When company comes, Grace Kelly uses kibble to quiet the noisy canine crew at Francisvale Home for Smaller Animals in Radnor. For now, its residents include Sherman, who has a home visit scheduled for next week, and the popular Kingston, who’s had several such appointments.
The nametags posted on each kennel feature clever promotions. Marsha is “good for walking,” one says. As it turns out, the chocolate Labrador just found a home earlier today.
With three legs and an abusive past, Punkin is more of a challenge. Francisvale will try placing her with Best Friends in Utah, where Michael Vick’s tortured dogs went for rehabilitation. Meanwhile, they’ll continue to train and rehabilitate Punkin, and hopefully find her a home.
“We’re part of the long history of the Main Line,” says Kelly, Francisvale’s executive director.
Indeed, Francisvale is believed to be the oldest continuously operating nonprofit no-kill animal shelter in the United States. It’s also the Laurel Hill Cemetery of the local pet world. More than 2,000 domestic animals are buried in its rural slopes. On Oct. 3, Francisvale will celebrate its 100th anniversary with a gala at the Wanamaker Building’s Crystal Tea Room in Center City. Organizers are expecting 400-800 paying guests.
In the winter of 1897, Dr. and Mrs. George McClellan were traveling by carriage to the theater in Philadelphia. George’s uncle was Civil War Gen. George McClellan, whose father’s estate was used to found Jefferson Medical College. That cold night, the McClellans noticed a shivering puppy huddled under a snow bank by the side of the road. They stopped and adopted the border-collie mix on the spot, naming him Francis (which dispels the notion that Francisvale was named after St. Francis, patron saint of animals).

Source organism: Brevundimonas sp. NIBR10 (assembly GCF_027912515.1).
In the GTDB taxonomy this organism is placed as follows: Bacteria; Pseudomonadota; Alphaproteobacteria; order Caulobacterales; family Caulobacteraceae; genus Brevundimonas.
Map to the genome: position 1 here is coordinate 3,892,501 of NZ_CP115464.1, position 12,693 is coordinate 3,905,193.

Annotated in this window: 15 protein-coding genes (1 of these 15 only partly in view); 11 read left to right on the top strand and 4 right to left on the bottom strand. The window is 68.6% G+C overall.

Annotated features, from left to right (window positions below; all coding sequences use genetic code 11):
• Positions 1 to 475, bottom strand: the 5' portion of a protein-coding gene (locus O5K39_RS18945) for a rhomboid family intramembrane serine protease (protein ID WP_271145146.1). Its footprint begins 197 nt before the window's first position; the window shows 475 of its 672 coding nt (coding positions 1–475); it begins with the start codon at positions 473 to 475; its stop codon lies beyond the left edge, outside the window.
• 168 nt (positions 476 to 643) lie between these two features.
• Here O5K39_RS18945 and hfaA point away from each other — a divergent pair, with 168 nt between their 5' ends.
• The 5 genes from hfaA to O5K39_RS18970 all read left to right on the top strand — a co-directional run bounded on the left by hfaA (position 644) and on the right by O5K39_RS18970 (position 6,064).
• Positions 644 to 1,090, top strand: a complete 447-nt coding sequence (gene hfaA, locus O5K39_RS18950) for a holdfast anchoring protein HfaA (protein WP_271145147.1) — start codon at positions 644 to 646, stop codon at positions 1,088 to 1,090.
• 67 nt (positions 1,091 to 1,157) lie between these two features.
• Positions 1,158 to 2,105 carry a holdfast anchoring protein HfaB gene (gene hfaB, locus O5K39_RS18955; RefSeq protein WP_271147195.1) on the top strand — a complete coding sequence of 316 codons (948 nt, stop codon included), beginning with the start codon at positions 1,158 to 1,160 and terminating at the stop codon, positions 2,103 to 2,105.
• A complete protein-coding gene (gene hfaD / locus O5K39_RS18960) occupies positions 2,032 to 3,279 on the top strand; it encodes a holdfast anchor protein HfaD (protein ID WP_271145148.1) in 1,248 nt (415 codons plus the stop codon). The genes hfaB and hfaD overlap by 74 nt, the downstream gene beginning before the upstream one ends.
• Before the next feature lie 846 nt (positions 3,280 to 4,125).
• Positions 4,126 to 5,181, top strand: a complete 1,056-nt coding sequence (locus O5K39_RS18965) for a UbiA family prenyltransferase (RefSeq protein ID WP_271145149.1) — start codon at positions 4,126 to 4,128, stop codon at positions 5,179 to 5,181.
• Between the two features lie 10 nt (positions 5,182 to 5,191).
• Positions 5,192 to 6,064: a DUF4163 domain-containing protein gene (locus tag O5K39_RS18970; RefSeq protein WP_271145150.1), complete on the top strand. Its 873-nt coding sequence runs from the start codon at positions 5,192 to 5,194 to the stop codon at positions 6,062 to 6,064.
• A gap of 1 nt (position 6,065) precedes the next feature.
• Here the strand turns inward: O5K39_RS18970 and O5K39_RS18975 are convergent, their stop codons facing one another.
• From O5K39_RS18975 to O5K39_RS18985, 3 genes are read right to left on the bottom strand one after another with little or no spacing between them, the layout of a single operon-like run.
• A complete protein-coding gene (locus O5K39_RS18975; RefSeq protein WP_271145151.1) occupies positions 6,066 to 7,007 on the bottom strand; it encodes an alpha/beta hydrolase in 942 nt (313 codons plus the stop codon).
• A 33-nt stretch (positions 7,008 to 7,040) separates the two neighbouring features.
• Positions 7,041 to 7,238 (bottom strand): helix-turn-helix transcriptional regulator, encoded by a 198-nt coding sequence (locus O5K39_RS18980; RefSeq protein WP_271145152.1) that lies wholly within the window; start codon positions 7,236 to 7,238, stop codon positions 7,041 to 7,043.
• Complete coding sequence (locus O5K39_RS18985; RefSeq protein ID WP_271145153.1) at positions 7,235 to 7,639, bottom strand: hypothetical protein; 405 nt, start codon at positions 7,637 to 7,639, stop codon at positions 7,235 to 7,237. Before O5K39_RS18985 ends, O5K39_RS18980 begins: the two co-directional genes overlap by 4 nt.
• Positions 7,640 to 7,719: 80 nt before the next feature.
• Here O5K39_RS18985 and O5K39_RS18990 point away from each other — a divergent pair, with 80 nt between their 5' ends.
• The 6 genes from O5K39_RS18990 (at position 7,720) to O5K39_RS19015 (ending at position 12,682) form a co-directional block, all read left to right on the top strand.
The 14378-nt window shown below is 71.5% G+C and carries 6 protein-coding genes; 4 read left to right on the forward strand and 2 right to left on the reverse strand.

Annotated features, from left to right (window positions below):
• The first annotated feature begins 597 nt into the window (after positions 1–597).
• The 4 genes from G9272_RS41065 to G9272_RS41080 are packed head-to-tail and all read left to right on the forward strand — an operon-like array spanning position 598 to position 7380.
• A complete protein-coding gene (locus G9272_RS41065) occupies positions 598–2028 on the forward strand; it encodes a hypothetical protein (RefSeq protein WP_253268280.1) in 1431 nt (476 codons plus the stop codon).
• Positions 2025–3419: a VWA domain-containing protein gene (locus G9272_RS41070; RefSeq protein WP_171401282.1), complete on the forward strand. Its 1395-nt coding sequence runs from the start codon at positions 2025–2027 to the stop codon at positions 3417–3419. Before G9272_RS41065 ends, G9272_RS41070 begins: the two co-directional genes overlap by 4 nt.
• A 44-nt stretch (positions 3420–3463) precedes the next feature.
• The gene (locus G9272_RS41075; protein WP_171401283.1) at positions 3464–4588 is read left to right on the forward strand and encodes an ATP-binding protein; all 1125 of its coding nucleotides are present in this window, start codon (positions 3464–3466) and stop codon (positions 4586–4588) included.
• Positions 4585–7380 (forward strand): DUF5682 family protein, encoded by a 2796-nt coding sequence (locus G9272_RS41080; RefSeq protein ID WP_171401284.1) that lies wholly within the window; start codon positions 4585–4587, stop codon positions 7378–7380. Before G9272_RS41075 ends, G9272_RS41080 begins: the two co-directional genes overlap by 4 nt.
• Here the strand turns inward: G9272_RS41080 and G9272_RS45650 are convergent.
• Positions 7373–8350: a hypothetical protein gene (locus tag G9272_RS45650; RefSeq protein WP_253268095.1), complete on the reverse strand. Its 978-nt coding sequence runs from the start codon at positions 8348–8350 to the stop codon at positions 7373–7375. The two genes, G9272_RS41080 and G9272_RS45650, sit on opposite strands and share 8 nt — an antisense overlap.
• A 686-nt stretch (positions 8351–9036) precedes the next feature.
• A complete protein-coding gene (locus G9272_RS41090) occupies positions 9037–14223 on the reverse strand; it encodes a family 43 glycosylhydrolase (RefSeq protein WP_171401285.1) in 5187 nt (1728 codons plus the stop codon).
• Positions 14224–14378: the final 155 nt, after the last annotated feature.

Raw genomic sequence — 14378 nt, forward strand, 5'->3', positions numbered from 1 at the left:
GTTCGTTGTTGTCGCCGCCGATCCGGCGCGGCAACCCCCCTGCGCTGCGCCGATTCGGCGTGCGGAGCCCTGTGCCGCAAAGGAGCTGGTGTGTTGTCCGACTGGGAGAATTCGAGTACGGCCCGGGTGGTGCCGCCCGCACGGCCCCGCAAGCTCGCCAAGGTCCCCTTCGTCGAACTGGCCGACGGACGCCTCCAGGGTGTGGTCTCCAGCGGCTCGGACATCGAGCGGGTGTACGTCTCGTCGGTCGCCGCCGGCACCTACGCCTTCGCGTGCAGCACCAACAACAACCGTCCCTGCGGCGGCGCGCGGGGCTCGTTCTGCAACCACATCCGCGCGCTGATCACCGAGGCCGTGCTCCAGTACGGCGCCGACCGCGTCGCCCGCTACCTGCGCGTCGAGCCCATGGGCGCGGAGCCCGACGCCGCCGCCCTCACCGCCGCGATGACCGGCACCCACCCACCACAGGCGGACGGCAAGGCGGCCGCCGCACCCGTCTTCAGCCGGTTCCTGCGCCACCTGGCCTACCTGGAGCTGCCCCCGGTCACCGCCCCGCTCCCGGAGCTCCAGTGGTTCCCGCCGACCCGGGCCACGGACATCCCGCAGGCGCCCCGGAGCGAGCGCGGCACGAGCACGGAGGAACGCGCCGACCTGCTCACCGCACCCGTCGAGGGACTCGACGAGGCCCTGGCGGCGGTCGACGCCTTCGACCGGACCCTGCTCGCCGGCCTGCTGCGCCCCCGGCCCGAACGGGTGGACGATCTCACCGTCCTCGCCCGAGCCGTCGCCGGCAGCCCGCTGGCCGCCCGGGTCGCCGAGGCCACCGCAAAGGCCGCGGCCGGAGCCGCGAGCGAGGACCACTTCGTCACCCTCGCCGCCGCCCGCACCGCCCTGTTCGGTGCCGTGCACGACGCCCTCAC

Francis was such a fine dog that Mrs. McClellan was inspired to do something for other strays, acquiring the tract of land off Upper Gulph Road where Francisvale now stands. It was incorporated in 1909, and Francis died a year later. He’s buried at Francisvale, next to one of the McClellans’ horses.
The property was 11 acres at first, then neighbors added 5 more, for a total of 16. There’s plenty of ground left, but the sloping topography is tricky and there’s no access road. A pledge holds that no graves will ever be disturbed.
As part of a developing master plan for Francisvale, a memorial garden is in the works for cremated animals. It would have walking trails. Tours to see the plots are a possibility—anything to increase visibility, bequests and donations. “We have to be very creative,” says Bryn Mawr’s Linda Schatzle, a board member who also served three years as its president.
About 20 plots remain before the contemplated expansion. All graves are hand-dug, and all records were kept on index cards until a computer database conversion. “There’s some charm in it,” Kelly says. “But it’s not so charming when someone shows up with a dead animal and says they paid for a plot years ago (but no index card exists).”
Francisvale’s mission, however, has stood the test of time. Accepting abused, unwanted and abandoned companion animals, the shelter provides loving care and medically necessary treatment while looking for permanent, carefully screened homes. A nine-person board, eight full- and part-time employees, and as many as 60 volunteers educate the community and raise public awareness of the plight of homeless animals while promoting the benefits of adoption.
Of course, Francisvale manages and operates the pet cemetery, too.
Burials cost $500 a plot. Burial fees are between $80 and $155, depending on the animal’s size. A simple pine casket is $75-$150.
Francisvale requires a headstone and recommends a basic design. A $350 deposit for the grave marker is required at the time of burial.
Once only a shelter for dogs, Francisvale opened its doors to cats in 1980. Now, felines (45 on average) outnumber canines (25 on average). The place is always at capacity. “We get room when another animal is adopted,” Schatzle says.